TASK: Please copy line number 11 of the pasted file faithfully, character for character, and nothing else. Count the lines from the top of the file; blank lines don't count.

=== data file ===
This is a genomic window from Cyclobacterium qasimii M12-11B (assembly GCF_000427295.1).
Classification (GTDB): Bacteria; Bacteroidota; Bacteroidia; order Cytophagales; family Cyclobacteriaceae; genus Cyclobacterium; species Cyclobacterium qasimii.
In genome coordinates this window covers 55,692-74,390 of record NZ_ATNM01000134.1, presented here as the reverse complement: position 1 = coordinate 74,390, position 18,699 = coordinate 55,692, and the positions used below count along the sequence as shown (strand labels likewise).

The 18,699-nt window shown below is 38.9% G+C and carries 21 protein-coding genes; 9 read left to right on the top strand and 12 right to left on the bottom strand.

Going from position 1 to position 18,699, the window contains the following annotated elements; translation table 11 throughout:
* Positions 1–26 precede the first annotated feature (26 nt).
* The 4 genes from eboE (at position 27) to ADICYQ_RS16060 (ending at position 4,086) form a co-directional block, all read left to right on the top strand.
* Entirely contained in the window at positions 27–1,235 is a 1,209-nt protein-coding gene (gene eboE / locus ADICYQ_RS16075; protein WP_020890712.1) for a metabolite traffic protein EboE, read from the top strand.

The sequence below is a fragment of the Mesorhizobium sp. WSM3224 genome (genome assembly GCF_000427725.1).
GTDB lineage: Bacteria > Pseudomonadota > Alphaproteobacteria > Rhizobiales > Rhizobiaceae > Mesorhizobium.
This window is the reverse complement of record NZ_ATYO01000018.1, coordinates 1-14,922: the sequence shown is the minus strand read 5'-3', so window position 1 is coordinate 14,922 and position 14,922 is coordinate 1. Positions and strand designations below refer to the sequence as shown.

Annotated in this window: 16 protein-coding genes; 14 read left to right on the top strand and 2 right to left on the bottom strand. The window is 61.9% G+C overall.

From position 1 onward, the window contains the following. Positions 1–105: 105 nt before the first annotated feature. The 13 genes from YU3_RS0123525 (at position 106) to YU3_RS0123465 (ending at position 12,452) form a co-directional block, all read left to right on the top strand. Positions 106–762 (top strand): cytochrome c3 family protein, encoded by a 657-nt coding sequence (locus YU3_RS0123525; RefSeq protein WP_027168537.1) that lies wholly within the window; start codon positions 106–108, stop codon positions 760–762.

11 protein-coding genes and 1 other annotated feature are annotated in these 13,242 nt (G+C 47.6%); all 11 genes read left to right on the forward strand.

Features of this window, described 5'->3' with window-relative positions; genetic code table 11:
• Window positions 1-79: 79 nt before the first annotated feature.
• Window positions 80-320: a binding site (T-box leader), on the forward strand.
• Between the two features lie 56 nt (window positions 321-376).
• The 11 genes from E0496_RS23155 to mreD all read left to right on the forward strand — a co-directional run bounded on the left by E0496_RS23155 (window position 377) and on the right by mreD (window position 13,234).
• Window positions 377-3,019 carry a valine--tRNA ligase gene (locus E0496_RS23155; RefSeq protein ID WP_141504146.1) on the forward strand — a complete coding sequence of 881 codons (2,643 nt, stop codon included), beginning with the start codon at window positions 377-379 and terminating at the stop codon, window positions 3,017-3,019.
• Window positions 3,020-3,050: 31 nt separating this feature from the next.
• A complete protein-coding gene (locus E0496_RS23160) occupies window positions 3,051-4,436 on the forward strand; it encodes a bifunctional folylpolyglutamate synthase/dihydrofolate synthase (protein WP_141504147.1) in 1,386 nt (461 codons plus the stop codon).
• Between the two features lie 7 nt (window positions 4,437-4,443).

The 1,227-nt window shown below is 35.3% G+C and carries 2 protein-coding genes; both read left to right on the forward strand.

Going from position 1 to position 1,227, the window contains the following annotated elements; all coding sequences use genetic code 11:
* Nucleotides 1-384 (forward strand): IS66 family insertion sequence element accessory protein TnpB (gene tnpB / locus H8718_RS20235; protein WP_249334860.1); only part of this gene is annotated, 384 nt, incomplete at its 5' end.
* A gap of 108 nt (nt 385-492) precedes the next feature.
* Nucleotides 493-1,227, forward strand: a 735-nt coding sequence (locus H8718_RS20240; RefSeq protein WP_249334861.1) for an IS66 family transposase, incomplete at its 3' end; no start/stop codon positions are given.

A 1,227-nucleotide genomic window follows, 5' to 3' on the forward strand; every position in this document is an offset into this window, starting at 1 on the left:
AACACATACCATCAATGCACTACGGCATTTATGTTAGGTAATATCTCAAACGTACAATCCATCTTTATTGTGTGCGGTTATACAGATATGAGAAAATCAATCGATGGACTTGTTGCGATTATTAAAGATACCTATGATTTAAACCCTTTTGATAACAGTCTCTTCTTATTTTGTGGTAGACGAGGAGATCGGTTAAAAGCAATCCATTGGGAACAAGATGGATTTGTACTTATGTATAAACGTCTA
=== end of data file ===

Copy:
This window is the reverse complement of record NZ_ATYO01000018.1, coordinates 1-14,922: the sequence shown is the minus strand read 5'-3', so window position 1 is coordinate 14,922 and position 14,922 is coordinate 1. Positions and strand designations below refer to the sequence as shown.